Faraday Future is no stranger to drama. Now, a new lawsuit over alleged unpaid bills kicks the dramatics into high gear as the EV startup responds in everyone's favorite way -- on Twitter!
The Mill Group, a visual effects company, has filed a lawsuit against Faraday Future in the state of California for alleged breach of contract, according to documents obtained by Jalopnik. The lawsuit claims Faraday owes The Mill Group over $1.8 million in unpaid bills related to a visual presentation.
The suit alleges that Faraday approached The Mill Group and asked it to "prepare and provide a graphic presentation, with virtual reality, augmented reality, and holographic components, to promote the January 2017 launch of a new electric vehicle developed by Faraday."
It's unclear if this is related to Faraday's FF 91 flagship EV, but a source told Jalopnik that the presentation in question relates to a special debut for "bigwigs or celebrity type people" in order to build buzz. Jaguar Land Rover did a similar type of event at the when it debuted the to the media.unveiling of its
After reportedly agreeing to pay $1.82 million for the presentation, Faraday Future allegedly only coughed up $20,000. "...[d]espite repeated requests for payment and promises by Faraday to pay, funds have not been received," the complaint says.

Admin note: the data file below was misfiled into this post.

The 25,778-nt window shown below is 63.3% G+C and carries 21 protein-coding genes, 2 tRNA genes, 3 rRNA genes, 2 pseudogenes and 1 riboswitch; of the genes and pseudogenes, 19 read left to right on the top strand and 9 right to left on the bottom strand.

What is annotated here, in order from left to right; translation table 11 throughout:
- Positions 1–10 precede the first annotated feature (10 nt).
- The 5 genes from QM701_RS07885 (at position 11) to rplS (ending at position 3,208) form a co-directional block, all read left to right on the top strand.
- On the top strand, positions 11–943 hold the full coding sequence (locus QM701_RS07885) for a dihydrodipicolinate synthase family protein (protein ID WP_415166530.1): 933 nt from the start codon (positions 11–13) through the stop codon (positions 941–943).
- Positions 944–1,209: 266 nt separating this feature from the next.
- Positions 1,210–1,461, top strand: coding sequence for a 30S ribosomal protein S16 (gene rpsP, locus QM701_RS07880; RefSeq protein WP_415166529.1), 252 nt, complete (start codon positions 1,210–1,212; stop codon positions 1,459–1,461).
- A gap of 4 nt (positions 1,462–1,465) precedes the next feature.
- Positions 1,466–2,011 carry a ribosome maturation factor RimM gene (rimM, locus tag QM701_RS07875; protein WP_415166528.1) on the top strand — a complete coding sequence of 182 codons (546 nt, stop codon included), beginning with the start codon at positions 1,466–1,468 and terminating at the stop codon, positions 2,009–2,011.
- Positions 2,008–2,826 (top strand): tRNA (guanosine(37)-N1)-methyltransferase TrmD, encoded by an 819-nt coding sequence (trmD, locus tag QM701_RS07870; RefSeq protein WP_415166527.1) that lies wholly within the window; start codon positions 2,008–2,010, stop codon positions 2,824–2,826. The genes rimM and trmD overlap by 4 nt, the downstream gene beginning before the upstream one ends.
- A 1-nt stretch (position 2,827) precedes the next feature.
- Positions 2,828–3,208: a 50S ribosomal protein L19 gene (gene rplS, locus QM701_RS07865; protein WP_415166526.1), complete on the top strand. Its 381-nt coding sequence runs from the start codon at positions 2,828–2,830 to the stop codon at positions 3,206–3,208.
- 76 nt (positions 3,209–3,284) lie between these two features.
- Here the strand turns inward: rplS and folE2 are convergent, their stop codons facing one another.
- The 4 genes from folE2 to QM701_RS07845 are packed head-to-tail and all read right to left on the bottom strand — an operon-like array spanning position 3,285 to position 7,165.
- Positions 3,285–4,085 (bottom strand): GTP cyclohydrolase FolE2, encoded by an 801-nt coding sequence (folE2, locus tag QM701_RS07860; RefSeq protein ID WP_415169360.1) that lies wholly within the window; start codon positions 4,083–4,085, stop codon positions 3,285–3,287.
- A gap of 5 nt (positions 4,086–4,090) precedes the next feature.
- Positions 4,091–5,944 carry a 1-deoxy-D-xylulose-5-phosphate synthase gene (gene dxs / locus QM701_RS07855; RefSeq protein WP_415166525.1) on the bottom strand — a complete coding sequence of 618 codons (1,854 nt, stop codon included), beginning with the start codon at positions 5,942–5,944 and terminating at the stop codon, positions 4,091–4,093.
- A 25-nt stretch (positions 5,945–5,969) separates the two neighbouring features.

The Mill Group did not immediately return a request for comment, but it declined comment to Jalopnik. Not 10 minutes after I sent my request, though, Faraday Future made a post on Twitter, appearing to claim that The Mill Group is, in fact, the negligent party:
Faraday Future did eventually send a full statement on the matter:
The Mill Group Inc. was brought in to Faraday Future to create Virtual Reality (VR) content for the FF 91 unveiling at CES. The Mill alleges that it is entitled to full payment for work that it performed. Faraday Future denies this contention, and looks forward to the the opportunity to present the facts supporting its position through the legal process.
Faraday Future prioritizes its strategic relationships with suppliers as a critical part of bringing our vision of future mobility to life. We are committed to fulfilling our financial obligations in a timely manner with all vendors, and by the same measure, will work to protect our business interests and company growth.
Grandiose vehicle unveils are extremely costly, with figures usually ranging between millions and tens of millions. When the BBC asked Faraday about its recent work stoppage on its Nevada assembly plant, its senior vice president of research and design appeared to claim that it stopped work on the plant in order to afford its CES presence.
Faraday has received its fair share of criticism since it announced its intention to enter the auto industry. It caught flak for receiving taxpayer subsidies for its $1 billion factory in Nevada. It's been reported that its main financier is in hot water for his own unpaid-bill problems with his own company, LeEco. Faraday Future has also been the subject of other lawsuits alleging unpaid bills. But it hasn't really responded to those lawsuits via Twitter, until now.
Update, January 25, 2017: Added Faraday Future comment.